Miocene detachment faulting predating EPR propagation: Southern Baja California
|Author(s)||Bot Anna1, Geoffroy Laurent1, Authemayou Christine1, Bellon Herve1, Graindorge David1, Pik Raphael2|
|Affiliation(s)||1 : Univ Bretagne Occidentale, UMR 6538, LDO, IUEM, Plouzane, France.
2 : Univ Lorraine, CNRS, UMR 7358, CRPG, Nancy, France.
|Source||Tectonics (Amer Geophysical Union), 2016-05 , Vol. 35 , N. 5 , P. 1153-1176|
|WOS© Times Cited||9|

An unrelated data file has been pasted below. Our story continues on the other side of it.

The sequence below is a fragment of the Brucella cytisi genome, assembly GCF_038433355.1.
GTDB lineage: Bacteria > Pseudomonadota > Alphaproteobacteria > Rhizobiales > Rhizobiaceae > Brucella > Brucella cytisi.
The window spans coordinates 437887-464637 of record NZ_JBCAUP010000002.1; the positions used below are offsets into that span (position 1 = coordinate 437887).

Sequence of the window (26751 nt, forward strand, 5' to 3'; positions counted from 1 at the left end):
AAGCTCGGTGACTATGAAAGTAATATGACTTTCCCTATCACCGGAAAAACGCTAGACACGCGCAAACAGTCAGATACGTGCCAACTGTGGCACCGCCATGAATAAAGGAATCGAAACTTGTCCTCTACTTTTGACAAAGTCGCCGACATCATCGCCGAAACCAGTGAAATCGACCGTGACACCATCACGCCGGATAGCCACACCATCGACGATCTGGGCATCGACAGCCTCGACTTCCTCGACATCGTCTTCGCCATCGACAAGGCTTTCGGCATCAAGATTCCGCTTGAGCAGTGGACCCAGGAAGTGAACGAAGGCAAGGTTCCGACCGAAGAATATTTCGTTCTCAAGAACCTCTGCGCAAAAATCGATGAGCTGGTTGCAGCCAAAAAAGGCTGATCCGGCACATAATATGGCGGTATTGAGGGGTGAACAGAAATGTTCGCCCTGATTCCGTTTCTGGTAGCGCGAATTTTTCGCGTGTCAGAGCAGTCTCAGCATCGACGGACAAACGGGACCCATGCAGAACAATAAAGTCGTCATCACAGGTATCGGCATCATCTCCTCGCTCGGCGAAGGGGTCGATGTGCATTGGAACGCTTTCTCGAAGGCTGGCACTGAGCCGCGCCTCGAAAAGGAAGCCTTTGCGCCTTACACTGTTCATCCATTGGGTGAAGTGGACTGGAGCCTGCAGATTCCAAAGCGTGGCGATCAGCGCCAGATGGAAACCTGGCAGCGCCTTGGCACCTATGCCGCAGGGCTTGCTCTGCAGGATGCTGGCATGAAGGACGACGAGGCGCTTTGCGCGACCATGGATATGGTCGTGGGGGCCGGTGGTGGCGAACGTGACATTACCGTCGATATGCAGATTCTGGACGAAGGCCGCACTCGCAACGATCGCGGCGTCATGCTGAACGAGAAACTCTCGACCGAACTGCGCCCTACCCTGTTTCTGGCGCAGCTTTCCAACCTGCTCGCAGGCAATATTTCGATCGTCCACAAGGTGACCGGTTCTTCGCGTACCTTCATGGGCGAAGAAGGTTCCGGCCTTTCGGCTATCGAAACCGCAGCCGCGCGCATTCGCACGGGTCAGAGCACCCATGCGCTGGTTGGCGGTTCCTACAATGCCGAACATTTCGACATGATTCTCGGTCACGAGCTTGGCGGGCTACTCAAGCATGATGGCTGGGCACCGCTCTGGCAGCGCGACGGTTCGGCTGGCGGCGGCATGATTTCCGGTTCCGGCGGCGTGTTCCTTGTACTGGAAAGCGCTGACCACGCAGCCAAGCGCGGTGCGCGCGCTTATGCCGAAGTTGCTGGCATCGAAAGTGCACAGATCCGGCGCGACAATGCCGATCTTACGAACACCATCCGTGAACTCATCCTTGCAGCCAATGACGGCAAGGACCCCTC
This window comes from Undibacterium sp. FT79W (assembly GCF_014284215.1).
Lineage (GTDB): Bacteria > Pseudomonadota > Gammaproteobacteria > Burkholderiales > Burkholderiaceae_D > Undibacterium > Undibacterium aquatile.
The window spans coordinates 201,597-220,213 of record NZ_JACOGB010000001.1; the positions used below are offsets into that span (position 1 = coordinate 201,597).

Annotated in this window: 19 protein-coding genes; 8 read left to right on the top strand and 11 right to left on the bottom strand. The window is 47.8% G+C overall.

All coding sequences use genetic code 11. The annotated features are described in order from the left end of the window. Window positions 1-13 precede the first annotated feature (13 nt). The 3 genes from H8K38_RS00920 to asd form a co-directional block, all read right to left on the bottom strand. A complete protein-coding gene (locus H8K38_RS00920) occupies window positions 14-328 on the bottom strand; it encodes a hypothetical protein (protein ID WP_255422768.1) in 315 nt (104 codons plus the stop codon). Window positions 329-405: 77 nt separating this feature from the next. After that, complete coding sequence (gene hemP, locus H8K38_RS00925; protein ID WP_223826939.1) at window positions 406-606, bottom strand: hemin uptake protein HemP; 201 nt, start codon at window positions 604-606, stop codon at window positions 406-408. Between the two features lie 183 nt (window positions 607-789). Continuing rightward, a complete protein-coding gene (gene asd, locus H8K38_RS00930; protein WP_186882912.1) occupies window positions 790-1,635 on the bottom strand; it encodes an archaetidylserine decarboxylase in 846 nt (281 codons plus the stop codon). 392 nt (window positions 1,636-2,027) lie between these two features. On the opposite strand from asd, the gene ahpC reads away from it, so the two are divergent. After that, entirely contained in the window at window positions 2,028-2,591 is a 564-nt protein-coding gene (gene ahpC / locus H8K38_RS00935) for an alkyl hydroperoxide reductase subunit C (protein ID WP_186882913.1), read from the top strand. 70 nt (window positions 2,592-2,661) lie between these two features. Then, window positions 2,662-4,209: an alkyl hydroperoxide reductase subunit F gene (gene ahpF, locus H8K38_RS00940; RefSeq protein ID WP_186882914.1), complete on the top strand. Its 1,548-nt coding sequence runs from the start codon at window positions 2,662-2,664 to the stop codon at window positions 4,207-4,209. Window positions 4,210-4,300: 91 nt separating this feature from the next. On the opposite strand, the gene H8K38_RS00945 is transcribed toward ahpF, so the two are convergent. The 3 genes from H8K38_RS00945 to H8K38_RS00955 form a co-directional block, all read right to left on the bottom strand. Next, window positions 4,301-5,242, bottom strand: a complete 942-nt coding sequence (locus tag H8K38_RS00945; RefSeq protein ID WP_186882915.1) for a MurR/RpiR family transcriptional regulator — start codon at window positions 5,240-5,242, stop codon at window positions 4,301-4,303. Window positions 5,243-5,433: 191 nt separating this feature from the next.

At the southern tip of the Baja California peninsula, we characterize the onshore structures and kinematics associated with crustal necking leading up to the Pliocene breakup and early East Pacific Rise seafloor spreading. From a combination of tectonic field investigations, K-Ar and cosmogenic isotope dating and geomorphology, we propose that the Los Cabos block represents the exhumed footwall of a major detachment fault. This north trending detachment fault is marked by a conspicuous low-dipping brittle-ductile shear zone showing a finite displacement with top to the SE ending to the ESE. This major feature is associated with fluid circulations which led to rejuvenation of the deformed Cretaceous magmatic rocks at a maximum of 17.5Ma. The detachment footwall displays kilometer-scale corrugations controlling the present-day drainage pattern. This major detachment is synchronous with the development of the San Jose del Cabo Basin where syntectonic sedimentation took place from the middle Miocene to probably the early Pliocene. We propose that this seaward dipping detachment fault accommodates the proximal crustal necking of the Baja California passive margin, which predates the onset of formation of the East Pacific Rise spreading axis in the Cabo-Puerto Vallarta segment. Our data illustrate an apparent anticlockwise rotation of the stretching direction in Baja California Sur from similar to 17 Ma to the Pliocene.